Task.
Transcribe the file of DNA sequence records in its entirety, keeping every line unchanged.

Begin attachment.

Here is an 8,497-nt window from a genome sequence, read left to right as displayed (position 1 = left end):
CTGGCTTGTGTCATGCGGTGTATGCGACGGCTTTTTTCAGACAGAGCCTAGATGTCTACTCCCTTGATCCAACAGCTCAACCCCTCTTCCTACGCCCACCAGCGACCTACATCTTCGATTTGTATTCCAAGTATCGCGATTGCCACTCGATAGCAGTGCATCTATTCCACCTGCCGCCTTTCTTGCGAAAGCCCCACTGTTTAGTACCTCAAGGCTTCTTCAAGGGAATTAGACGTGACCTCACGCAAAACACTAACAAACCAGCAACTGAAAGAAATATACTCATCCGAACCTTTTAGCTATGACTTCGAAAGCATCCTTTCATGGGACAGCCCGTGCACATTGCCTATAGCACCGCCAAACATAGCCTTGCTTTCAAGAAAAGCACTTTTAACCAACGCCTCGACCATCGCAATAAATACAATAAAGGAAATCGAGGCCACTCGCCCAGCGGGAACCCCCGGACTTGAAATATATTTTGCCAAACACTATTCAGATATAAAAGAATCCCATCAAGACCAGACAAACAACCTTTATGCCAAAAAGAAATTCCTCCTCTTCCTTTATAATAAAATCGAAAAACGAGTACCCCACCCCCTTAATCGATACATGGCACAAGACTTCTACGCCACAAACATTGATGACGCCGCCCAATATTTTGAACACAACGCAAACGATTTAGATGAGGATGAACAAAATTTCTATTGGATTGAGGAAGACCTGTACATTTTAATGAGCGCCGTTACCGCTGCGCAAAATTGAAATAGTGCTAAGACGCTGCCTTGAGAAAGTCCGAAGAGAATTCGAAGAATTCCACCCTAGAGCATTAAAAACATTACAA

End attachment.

Here is an 8,497-nt window from a genome sequence, read left to right as displayed (position 1 = left end):
CTGGCTTGTGTCATGCGGTGTATGCGACGGCTTTTTTCAGACAGAGCCTAGATGTCTACTCCCTTGATCCAACAGCTCAACCCCTCTTCCTACGCCCACCAGCGACCTACATCTTCGATTTGTATTCCAAGTATCGCGATTGCCACTCGATAGCAGTGCATCTATTCCACCTGCCGCCTTTCTTGCGAAAGCCCCACTGTTTAGTACCTCAAGGCTTCTTCAAGGGAATTAGACGTGACCTCACGCAAAACACTAACAAACCAGCAACTGAAAGAAATATACTCATCCGAACCTTTTAGCTATGACTTCGAAAGCATCCTTTCATGGGACAGCCCGTGCACATTGCCTATAGCACCGCCAAACATAGCCTTGCTTTCAAGAAAAGCACTTTTAACCAACGCCTCGACCATCGCAATAAATACAATAAAGGAAATCGAGGCCACTCGCCCAGCGGGAACCCCCGGACTTGAAATATATTTTGCCAAACACTATTCAGATATAAAAGAATCCCATCAAGACCAGACAAACAACCTTTATGCCAAAAAGAAATTCCTCCTCTTCCTTTATAATAAAATCGAAAAACGAGTACCCCACCCCCTTAATCGATACATGGCACAAGACTTCTACGCCACAAACATTGATGACGCCGCCCAATATTTTGAACACAACGCAAACGATTTAGATGAGGATGAACAAAATTTCTATTGGATTGAGGAAGACCTGTACATTTTAATGAGCGCCGTTACCGCTGCGCAAAATTGAAATAGTGCTAAGACGCTGCCTTGAGAAAGTCCGAAGAGAATTCGAAGAATTCCACCCTAGAGCATTAAAAACATTACAA